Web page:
London diary : Friday 23 September 2005
AMBA lunch at Royal Air Force Club, Piccadilly
AMBA – the Association of Mills & Boon Authors – was the brainchild of one of the imprint's most brilliant, prolific and innovative writers, the late Charlotte Lamb who also wrote mainstream novels under her real name, Sheila Holland.
As I did, Sheila started her career under the aegis of John and Alan Boon who treated their authors – far fewer in those days than now – like queens.
My picture of Alan Boon, who was Editorial Director, at his window table at the Ritz comes from the photo album of American author Leigh Michaels. It was taken by her husband, Michael W Lemberger, and shows [from left to right] the late Jacqui Bianchi, a legendary editor, Alan Boon and Leigh listening to the now-retired Horst Bausch.
In 1971, for reasons explained here, John and Alan sold the previously family-owned firm to their Canadian associate, Harlequin Enterprises. A few years later Harlequin was taken over by the Torstar Corporation, publisher of Canada's largest metropolitan daily newspaper The Toronto Star.
Sheila Holland foresaw that writing for a global corporation might be significantly different from writing for the Boon brothers who epitomised the "publishing is an occupation for gentlemen" era. She felt that, by getting together, the authors could play a stronger hand than was possible individually.
In fact it was the internet and email, rather than AMBA, which put the writers in close touch with each other. Although movers and shakers from Harlequin's Toronto and New York offices do sometimes fly over for AMBA functions, these events are predominantly social.
However, at last Thursday's AMBA luncheon at the Royal Air Force Club, I was strongly reminded of the charming and cosmopolitan Boons when, after we had eaten the main course, the new UK Managing Director, Guy Hallowes, left the table where he had started lunch and sat down on my left.
Guy grew up in South Africa but later decided to move to Australia and has also spent time in North America. Like the Boons, he has a strong sense of humour. Thanks to my newspaper training, I rarely if ever have problems making friends withstrangers. But even a shy young writer, new to the HM&B list, would have responded to his easy manner.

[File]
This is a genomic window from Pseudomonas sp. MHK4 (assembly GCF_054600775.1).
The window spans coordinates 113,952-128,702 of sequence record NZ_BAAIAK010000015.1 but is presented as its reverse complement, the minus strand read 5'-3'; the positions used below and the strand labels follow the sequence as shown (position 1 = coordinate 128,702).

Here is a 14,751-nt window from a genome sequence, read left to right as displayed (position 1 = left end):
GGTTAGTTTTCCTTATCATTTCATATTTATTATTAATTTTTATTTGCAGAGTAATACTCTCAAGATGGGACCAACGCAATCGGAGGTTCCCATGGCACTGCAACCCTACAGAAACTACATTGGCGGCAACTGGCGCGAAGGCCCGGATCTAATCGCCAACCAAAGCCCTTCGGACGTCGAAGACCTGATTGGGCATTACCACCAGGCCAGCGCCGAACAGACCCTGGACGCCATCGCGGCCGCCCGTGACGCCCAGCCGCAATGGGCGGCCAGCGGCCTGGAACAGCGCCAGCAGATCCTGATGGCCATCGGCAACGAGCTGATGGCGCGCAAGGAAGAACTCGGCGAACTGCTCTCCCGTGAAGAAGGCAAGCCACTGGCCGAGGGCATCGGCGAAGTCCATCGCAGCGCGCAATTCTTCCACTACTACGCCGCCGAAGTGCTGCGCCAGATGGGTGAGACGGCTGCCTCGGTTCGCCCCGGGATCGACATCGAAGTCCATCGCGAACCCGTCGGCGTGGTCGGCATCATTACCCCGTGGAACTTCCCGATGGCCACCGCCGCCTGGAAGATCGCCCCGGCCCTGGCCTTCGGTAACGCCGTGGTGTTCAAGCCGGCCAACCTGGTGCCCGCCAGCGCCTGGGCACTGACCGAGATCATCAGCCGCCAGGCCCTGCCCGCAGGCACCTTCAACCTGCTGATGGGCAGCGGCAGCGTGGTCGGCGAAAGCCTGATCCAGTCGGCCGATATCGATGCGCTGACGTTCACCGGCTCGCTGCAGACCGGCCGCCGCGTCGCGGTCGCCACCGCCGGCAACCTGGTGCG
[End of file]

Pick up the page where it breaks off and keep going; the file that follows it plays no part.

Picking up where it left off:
Harlequin Mills & Boon party at Army & Navy Club, Pall Mall
The evening's festivities were held at another elegant club.
On 20th June 1837 Queen Victoria acceded to the Throne, the Electric Telegraph was patented and in August, The Army & Navy Club was founded. The first President, Lt General Sir Edward Barnes, had fought at the Battle of Waterloo, storming and recovering Quatre Bras at the head of the 92nd Regiment. In 1838 he was succeeded by a distinguished sailor, Admiral Sir Philip Durham who had commanded HMS Defiance at the Battle of Trafalgar, boarding and capturing the French ‘Aigle’.
The Club was formed to meet the needs of the many army officers who were waiting to join the other Service Clubs, which were already full. Royal Navy and Royal Marines officers were included at the behest of the Duke of Wellington, who refused to become Patron or a member unless they were offered membership. The Club opened at No 1 King Street with a joining fee of 15 guineas and a subscription of 5 guineas. The rules included ‘no gambling or smoking’.
From 5.30 to 7.30 p.m. the champagne flowed, trays of tempting nibbles were offered by attentive staff – including a tall, good-looking, blond Russian who told me he was working his way round the world – and authors and editors circulated.
Retrieving my coat from the Ladies, I met and chatted to Guy Hallowes' artist wife, Anne, who is busy preparing for an exhibition in Sydney and, later, had a brief meeting with their son, a musician.
Eileen Ramsay having returned to Scotland, there was no one at the club to talk to so I spent the rest of the evening reading the day's newspapers and looking forward to tomorrow's flight home.
Big city life is fun occasionally, but it's not my natural milieu and I was missing the person who had telephoned every morning at 7.30 a.m. and who would be waiting at the airport on Saturday afternoon.
Saturday 24 September 2005
I'm posting this today [30 September] because it's my last day with my summer Service Provider and tomorrow I shall be offline for at least a week and possibly longer.
Yesterday my bookseller rang to tell me that Grumpy Old Bookman : The Book of the Famous Blog by Michael Allen was awaiting collection. It's one of several books I shall read in the evenings at our night stops on the long journey south.
The chances are that my next blog won't be until Sunday 16 October. Meanwhile, don't miss the inspiring story, told by Elizabeth Grice in the UK Daily Telegraph, of what happened to Gill Hicks on the London Underground on 7 July and how she survived terrible injuries.
If this indomitable Australian fulfils her present intention to write a book about her experience, I believe it will have huge sales.
Au revoir…and good reading!